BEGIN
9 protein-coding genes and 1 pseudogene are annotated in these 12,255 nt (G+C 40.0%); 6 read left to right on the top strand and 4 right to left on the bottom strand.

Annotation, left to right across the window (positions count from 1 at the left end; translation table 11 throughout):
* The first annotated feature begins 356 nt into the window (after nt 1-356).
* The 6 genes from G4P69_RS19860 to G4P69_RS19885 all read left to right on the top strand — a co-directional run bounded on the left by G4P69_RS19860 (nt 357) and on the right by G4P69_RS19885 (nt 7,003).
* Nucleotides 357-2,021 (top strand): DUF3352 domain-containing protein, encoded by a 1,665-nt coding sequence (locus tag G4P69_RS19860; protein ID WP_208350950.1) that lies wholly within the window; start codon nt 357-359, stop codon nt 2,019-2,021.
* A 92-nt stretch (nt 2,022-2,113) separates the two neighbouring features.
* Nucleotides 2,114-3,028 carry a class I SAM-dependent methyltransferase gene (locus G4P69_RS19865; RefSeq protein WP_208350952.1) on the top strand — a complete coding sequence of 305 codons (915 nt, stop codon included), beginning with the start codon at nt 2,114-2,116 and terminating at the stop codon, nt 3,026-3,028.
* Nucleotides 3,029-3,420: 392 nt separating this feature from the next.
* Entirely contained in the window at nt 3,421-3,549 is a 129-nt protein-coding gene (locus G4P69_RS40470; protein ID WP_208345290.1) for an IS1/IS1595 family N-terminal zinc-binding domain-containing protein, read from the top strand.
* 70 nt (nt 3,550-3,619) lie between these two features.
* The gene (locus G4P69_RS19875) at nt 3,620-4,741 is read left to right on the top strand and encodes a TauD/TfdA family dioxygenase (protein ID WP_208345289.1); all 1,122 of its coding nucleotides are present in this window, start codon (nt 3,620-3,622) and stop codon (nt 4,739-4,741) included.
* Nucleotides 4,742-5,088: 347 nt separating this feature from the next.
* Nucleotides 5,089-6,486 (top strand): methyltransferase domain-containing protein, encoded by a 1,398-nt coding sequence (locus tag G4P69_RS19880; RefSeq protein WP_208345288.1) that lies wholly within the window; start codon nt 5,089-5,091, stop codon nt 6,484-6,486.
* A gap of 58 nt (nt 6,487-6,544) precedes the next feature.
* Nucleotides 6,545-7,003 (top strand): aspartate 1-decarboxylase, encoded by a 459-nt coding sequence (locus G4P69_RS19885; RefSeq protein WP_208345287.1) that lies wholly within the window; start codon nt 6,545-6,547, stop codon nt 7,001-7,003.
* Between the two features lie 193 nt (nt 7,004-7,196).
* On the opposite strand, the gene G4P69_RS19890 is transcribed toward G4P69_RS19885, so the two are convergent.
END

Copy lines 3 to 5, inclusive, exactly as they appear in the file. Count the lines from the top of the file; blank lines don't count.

* The first annotated feature begins 356 nt into the window (after nt 1-356).
* The 6 genes from G4P69_RS19860 to G4P69_RS19885 all read left to right on the top strand — a co-directional run bounded on the left by G4P69_RS19860 (nt 357) and on the right by G4P69_RS19885 (nt 7,003).
* Nucleotides 357-2,021 (top strand): DUF3352 domain-containing protein, encoded by a 1,665-nt coding sequence (locus tag G4P69_RS19860; protein ID WP_208350950.1) that lies wholly within the window; start codon nt 357-359, stop codon nt 2,019-2,021.